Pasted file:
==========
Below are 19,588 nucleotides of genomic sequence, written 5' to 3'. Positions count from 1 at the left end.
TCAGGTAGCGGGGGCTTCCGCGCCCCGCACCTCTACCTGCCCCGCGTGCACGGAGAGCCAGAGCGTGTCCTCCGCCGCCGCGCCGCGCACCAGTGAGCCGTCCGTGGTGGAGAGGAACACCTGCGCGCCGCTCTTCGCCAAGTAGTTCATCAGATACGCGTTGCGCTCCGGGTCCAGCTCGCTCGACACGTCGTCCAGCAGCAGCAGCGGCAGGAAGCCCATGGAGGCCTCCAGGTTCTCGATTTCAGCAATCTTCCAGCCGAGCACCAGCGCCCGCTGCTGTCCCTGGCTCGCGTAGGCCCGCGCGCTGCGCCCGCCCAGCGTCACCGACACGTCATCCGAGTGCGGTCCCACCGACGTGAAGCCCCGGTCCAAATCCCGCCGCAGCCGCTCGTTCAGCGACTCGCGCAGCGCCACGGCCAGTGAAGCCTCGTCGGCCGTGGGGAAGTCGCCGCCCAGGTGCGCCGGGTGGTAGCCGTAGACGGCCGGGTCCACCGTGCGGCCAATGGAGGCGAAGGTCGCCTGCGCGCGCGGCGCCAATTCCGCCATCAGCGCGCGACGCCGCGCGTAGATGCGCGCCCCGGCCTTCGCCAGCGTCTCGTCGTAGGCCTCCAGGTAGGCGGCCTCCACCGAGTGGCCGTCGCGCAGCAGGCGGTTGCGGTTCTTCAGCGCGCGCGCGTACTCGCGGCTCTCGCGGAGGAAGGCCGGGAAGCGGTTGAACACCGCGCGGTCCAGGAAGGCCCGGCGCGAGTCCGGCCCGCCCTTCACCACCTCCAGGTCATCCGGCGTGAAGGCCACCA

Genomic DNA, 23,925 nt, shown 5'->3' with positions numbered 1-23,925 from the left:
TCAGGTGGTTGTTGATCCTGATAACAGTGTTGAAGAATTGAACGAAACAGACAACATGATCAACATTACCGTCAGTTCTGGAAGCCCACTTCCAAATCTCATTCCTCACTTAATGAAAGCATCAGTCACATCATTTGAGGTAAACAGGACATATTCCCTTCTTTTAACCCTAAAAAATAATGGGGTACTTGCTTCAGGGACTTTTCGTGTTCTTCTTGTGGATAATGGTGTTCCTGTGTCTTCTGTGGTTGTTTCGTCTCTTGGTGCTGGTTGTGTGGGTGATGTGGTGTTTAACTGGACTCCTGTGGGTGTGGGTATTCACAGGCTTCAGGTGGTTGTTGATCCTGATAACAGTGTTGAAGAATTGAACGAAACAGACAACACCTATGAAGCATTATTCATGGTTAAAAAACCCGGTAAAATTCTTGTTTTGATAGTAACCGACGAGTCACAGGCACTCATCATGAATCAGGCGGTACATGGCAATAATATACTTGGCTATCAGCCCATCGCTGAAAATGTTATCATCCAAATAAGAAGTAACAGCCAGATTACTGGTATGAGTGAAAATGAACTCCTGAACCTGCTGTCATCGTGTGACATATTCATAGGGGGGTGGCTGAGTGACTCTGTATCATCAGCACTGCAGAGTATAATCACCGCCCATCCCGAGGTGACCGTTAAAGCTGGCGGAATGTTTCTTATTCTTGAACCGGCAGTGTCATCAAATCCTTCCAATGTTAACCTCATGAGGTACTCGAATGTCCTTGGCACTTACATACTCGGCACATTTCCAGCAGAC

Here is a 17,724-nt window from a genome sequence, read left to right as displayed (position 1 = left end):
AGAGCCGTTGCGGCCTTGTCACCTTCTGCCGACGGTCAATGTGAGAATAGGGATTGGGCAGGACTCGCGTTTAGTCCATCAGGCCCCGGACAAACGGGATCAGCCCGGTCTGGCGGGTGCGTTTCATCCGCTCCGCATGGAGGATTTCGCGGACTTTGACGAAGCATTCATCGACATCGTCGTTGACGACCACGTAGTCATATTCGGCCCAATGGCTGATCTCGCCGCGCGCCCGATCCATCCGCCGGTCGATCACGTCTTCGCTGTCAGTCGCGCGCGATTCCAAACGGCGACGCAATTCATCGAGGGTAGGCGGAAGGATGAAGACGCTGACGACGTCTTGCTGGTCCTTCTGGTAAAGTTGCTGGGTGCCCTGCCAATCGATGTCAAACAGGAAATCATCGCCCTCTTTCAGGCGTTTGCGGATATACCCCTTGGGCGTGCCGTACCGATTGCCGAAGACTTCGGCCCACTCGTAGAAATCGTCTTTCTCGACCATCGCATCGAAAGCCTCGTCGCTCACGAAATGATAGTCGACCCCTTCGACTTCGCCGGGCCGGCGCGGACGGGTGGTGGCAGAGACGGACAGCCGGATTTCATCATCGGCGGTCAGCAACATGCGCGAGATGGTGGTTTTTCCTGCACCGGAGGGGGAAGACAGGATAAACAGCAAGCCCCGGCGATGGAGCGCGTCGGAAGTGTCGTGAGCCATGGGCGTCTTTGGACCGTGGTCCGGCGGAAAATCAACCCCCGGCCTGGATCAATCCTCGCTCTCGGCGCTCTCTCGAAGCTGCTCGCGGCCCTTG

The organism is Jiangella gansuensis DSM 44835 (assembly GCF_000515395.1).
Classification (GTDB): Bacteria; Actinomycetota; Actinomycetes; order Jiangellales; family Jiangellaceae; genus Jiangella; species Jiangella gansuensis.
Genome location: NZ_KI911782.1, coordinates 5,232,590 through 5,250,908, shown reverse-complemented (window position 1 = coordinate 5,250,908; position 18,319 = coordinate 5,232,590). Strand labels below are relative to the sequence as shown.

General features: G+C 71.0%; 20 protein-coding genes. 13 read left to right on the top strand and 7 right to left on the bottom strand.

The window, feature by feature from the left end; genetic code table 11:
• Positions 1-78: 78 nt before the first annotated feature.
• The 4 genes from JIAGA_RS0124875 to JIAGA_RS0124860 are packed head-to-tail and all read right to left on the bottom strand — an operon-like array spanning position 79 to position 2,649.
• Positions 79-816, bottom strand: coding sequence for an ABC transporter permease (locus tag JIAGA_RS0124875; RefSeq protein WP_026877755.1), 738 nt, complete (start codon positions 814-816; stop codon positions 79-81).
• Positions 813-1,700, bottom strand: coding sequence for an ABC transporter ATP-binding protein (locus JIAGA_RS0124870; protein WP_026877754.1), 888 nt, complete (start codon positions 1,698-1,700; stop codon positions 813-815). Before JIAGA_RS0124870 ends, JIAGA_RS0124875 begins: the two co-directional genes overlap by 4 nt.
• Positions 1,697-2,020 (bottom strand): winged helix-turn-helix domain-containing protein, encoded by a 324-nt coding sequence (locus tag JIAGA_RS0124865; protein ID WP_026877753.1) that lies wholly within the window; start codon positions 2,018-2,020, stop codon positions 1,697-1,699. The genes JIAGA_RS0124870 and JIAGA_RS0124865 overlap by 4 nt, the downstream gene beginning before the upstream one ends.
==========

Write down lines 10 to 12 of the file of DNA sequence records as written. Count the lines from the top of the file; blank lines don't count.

General features: G+C 71.0%; 20 protein-coding genes. 13 read left to right on the top strand and 7 right to left on the bottom strand.

The window, feature by feature from the left end; genetic code table 11:
• Positions 1-78: 78 nt before the first annotated feature.